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For additional information relating to this article, please contact:

Thomas StorringDirector – Economics and Statistics
Tel: 902-424-2410Email:

May 12, 2020

Recently, Statistics Canada developed a new initiative to generate data and analysis quickly and effectively using crowdsourcing. Crowdsourcing questionnaires are being launched regularly to get timely information about important issues, such as the extent to which COVID-19 is affecting the lives and well-being of different groups of Canadians. From April 19 to May 1, 2020, over 100,000 postsecondary students participated in an online crowdsourcing data collection about how the COVID-19 pandemic is impacting their academic, labour market and financial situation. The focus of this release is looking at the initial results from this questionnaire.

More than half of the participants (57%) reported that their academic work placements or courses were either delayed, postponed or cancelled due to the impacts of COVID-19 pandemic. 

The most common issue among participants was a delay in or cancellation of their work placement (35%). Just over one-quarter (26%) reported that some of their courses were postponed or cancelled by their institutions, including course work such as labs, applied learning and hands-on instruction that cannot be delivered online. 11 per cent of participants indicated they were not able to complete their degree, diploma or certificate as planned, while 10 per cent were not able to complete some of their winter-term courses.

The results among participants expecting to graduate in 2020 were similar to those reported by continuing students with one exception. Twice as many prospective graduates (17%) reported that they would not be able to complete their degree, diploma or certificate as planned compared to 8 per cent for continuing students.

At the beginning of March, two-thirds of participants reported having firm employment plans or prospects upon finishing their academic term while 26 per cent of participants were looking for work, but had no firm prospects and 6 per cent were not looking for work.

Among the participants who planned to continue working at the job they held at the beginning of March, the majority had either lost their job (21%) or been laid off (34%) two months later. Less than one-quarter (24%) were continuing to work as planned while 26 per cent were working fever hours.

The results were similar among participants who had a job with a confirmed start date at the beginning of March. Almost one-third (31%) reported having lost their job at the time of completing the online questionnaire, with 40 per cent reported that their start date had been delayed and 13 per cent reported that they still had their job.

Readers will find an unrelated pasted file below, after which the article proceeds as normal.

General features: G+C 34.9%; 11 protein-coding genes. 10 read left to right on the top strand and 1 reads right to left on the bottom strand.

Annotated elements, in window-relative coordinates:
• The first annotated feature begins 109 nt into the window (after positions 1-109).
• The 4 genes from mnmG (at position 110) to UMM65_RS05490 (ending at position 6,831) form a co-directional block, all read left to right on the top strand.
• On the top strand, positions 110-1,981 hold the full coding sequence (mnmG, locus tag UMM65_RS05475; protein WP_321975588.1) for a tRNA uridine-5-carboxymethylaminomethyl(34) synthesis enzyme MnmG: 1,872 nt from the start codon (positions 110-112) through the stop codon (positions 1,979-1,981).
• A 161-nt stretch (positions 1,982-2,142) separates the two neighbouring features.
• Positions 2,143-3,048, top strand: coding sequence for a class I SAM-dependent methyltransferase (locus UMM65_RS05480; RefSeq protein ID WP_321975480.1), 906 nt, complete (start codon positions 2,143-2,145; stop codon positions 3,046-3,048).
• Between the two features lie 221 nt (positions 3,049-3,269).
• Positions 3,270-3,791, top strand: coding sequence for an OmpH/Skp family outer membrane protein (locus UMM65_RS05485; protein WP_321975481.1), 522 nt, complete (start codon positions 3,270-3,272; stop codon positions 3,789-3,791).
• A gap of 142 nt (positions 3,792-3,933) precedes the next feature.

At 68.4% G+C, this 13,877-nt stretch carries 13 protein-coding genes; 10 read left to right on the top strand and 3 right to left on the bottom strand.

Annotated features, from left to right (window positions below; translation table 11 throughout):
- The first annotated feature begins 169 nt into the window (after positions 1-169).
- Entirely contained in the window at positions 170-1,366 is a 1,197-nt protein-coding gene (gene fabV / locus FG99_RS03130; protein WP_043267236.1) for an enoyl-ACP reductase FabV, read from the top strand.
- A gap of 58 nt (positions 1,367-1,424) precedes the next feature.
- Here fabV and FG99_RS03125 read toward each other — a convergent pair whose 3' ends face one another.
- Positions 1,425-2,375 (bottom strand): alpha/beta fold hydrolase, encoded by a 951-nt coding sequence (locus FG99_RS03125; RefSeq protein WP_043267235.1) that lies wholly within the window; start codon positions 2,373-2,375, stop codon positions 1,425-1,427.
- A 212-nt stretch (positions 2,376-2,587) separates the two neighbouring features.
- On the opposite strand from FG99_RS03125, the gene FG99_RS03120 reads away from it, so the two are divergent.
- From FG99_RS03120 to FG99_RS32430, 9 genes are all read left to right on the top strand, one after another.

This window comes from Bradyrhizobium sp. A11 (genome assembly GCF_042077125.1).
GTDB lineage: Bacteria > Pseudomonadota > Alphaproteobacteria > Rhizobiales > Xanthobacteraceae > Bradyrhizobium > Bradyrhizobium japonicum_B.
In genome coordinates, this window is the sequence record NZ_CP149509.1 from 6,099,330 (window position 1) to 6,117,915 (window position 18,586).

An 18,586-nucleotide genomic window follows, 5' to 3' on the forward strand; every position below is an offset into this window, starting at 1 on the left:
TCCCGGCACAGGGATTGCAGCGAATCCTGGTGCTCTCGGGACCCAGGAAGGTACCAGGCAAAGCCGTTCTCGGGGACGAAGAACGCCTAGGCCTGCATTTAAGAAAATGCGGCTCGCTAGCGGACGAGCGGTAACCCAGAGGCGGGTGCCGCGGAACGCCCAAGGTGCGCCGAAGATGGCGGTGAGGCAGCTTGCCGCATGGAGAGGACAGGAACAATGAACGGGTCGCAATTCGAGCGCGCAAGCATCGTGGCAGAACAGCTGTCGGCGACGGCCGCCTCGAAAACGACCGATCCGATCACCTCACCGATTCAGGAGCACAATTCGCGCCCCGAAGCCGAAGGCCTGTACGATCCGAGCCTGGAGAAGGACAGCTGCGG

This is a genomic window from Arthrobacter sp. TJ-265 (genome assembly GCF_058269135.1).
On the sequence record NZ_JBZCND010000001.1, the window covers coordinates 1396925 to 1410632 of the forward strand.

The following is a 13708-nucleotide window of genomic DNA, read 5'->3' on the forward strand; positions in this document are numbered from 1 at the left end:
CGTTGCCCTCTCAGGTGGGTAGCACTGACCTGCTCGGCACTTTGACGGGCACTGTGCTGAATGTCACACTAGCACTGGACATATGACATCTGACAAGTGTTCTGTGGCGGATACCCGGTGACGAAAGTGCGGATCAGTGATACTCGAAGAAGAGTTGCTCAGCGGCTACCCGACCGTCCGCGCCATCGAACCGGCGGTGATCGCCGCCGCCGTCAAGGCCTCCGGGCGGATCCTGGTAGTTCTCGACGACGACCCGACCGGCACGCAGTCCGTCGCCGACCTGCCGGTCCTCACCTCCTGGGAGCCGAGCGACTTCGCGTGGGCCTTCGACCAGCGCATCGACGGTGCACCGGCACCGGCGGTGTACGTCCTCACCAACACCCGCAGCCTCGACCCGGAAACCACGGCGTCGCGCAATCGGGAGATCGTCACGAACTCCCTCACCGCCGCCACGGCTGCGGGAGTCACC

Of the participants with job prospects at the beginning of March, almost half (49%) reported that they had lost these prospects while only 6 per cent reported that they still had these prospects at the time of this survey.

Overall, 67 per cent of the student participants were very or extremely concerned about having no job prospects in the near future while 58 per cent reported they were very or extremely concerned about losing their job in the future.

The most common concern among participants was using up their savings (67%) followed by concerns around having increased student debt (54%). Just over half of the participants (51%) were concerned about paying for next term's tuition while 49 per cent reported being concerned about paying for current expenses and paying for next term's accommodation.

On April 22, 2020, the Government of Canada announced the Canada Emergency Student Benefit (CESB), which provides financial support to students who are not eligible for the Canada Emergency Response Benefit. The announcement of the CESB occurred partway through the collection of the crowdsourcing exercise providing a unique opportunity to compare the financial concerns reported by participants who completed the questionnaire before the announcement of the benefit with those who completed it after.

Overall, following the announcement of the CESB, the proportion of returning students who reported that they were very or extremely concerned about their finances decreased across all categories. However, 71 per cent of the participants still reported significant financial concerns after the introduction of the CESB benefit.

Prior to the announcement of the CESB, 73 per cent of participants indicated that they were very or extremely concerned about using up their savings which declined to 61 per cent following the announcement.

Similarly, the proportion of participants with significant concerns about paying for tuition next term, increasing their student debt or paying for current expenses declined by 10 to 14 percentage points after the announcement of the CESB, with between 44 per cent and 47 per cent of students reporting they were very or extremely concerned about each of these issues.

Source: Statistics Canada, Impacts of the COVID-19 pandemic on postsecondary students


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